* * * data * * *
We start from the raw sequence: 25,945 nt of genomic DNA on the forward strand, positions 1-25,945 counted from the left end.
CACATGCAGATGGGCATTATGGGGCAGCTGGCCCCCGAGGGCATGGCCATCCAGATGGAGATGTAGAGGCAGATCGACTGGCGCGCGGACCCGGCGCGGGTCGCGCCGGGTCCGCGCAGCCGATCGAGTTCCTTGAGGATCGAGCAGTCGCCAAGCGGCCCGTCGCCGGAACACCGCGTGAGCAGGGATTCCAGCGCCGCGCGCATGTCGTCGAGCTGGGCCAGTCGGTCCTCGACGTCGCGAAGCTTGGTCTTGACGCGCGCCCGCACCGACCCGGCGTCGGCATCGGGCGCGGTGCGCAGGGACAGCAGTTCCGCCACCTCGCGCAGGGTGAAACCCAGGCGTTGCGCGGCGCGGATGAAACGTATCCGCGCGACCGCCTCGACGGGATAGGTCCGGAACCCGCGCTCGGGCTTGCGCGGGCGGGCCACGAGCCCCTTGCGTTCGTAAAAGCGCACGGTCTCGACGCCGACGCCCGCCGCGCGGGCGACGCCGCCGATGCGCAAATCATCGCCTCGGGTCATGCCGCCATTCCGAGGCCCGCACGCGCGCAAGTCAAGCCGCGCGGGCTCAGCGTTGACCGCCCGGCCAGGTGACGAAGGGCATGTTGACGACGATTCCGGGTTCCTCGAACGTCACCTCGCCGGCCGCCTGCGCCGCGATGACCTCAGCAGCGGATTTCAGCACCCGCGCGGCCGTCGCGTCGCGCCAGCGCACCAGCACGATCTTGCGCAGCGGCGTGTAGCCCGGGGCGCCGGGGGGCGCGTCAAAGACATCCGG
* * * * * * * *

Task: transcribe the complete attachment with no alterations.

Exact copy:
We start from the raw sequence: 25,945 nt of genomic DNA on the forward strand, positions 1-25,945 counted from the left end.
CACATGCAGATGGGCATTATGGGGCAGCTGGCCCCCGAGGGCATGGCCATCCAGATGGAGATGTAGAGGCAGATCGACTGGCGCGCGGACCCGGCGCGGGTCGCGCCGGGTCCGCGCAGCCGATCGAGTTCCTTGAGGATCGAGCAGTCGCCAAGCGGCCCGTCGCCGGAACACCGCGTGAGCAGGGATTCCAGCGCCGCGCGCATGTCGTCGAGCTGGGCCAGTCGGTCCTCGACGTCGCGAAGCTTGGTCTTGACGCGCGCCCGCACCGACCCGGCGTCGGCATCGGGCGCGGTGCGCAGGGACAGCAGTTCCGCCACCTCGCGCAGGGTGAAACCCAGGCGTTGCGCGGCGCGGATGAAACGTATCCGCGCGACCGCCTCGACGGGATAGGTCCGGAACCCGCGCTCGGGCTTGCGCGGGCGGGCCACGAGCCCCTTGCGTTCGTAAAAGCGCACGGTCTCGACGCCGACGCCCGCCGCGCGGGCGACGCCGCCGATGCGCAAATCATCGCCTCGGGTCATGCCGCCATTCCGAGGCCCGCACGCGCGCAAGTCAAGCCGCGCGGGCTCAGCGTTGACCGCCCGGCCAGGTGACGAAGGGCATGTTGACGACGATTCCGGGTTCCTCGAACGTCACCTCGCCGGCCGCCTGCGCCGCGATGACCTCAGCAGCGGATTTCAGCACCCGCGCGGCCGTCGCGTCGCGCCAGCGCACCAGCACGATCTTGCGCAGCGGCGTGTAGCCCGGGGCGCCGGGGGGCGCGTCAAAGACATCCGG